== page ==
bitter

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A preparation, usually of herbal origin, with a bitter taste, which allegedly triggers a cascade of sensory CNS responses—e.g., stimulation of appetite, increased flow of gastric and bile juices, hepatic detoxification, and effecting intrinsic repair of the gastrointestinal tract

bitter

(bĭt′ĕr) [AS. biter, strong]
Having a caustic, sharp, or disagreeable taste. It is one of the five taste senses (bitter, salty, savory, sour, and sweet).
References in periodicals archive ?
"Please ask her (Mayawati), as far as I am concerned, I had been one of the bitterest critics of Modi ji, Amit Shah ji, BJP and RSS.
He returned to England with Newcastle a year later but then joined Liverpool s bitterest rivals United on a free transfer in the summer.
Robinson comes across as precisely the sort of believer who ought to become a priest or bishop: conscientious, selfless, deeply empathetic, theologically orthodox (in terms of the basics of the faith), and capable of reaching out to even the bitterest enemies.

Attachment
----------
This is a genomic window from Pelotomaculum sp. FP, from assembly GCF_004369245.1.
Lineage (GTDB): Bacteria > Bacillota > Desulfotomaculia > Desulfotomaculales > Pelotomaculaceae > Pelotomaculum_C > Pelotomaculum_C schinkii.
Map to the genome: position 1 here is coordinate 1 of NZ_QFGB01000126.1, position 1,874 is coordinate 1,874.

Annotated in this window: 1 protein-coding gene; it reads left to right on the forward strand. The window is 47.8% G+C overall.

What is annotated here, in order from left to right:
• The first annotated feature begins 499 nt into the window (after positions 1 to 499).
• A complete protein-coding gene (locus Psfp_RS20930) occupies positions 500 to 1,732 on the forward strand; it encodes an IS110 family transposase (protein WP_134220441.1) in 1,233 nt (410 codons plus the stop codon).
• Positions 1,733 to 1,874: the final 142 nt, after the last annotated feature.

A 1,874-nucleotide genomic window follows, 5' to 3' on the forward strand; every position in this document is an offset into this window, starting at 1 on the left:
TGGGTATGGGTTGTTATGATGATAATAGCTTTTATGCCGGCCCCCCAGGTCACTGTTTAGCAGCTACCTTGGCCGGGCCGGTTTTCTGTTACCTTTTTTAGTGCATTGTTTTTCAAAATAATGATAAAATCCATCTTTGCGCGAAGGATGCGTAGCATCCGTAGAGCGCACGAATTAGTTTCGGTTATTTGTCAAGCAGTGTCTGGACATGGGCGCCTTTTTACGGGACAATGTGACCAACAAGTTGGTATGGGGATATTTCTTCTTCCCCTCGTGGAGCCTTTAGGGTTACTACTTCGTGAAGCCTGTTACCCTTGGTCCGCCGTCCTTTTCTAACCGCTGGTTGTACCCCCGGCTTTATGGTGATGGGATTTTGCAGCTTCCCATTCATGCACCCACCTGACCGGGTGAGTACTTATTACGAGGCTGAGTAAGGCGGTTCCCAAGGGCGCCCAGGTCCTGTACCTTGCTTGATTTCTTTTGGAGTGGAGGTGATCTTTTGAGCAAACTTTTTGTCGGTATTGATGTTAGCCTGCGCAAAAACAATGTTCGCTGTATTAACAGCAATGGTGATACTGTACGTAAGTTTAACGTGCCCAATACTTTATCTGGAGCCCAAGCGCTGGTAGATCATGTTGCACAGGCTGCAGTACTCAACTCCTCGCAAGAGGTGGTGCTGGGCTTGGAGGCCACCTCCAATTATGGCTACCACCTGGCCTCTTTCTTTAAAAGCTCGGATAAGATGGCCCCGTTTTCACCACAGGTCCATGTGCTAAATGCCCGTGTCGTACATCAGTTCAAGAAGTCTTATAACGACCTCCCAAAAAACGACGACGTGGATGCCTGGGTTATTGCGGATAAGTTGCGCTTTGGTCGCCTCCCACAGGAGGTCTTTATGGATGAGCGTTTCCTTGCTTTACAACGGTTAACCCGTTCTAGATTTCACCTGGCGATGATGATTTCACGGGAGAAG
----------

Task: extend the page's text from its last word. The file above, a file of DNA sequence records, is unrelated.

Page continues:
As such, their bitterest enemies are Shi'a and Sunni Muslims, but they're less than keen on anyone who adheres to a different interpretation of the Koran.
The war in Algeria, for instance, was among the bitterest chapters in French history.
Moreover, last week's rechristening came as one of Eisner's bitterest corporate adversaries.
His bitterest memory came just months later when he left Anfield for the final time, and of his own volition, realising he had to move on to further his career.
''In a lasting peace that has been your greatest legacy, America confirmed the power of freedom to transform the bitterest enemies into the closest of friends,'' he said.
Is it possible that even some of our bitterest foes might make the cut?
In 1845 Douglass could not afford to focus repeatedly on the "ineffable sadness" of slave songs or on the songs' reflection of "souls boiling over with the bitterest anguish," even though he reports early in the Narrative that "every tone [is] a testimony against slavery" (58).
And the Mexico showdown will bring two of the America's bitterest rivals together for a clash that is too close to call because of the history between the pair.
in 1968, discusses dissident Soviet writers like Andrei Amalrik, but reserves his bitterest scorn for the attacks on Camus by Simone de Beauvoir and Sartre for not toeing the pro-Soviet line.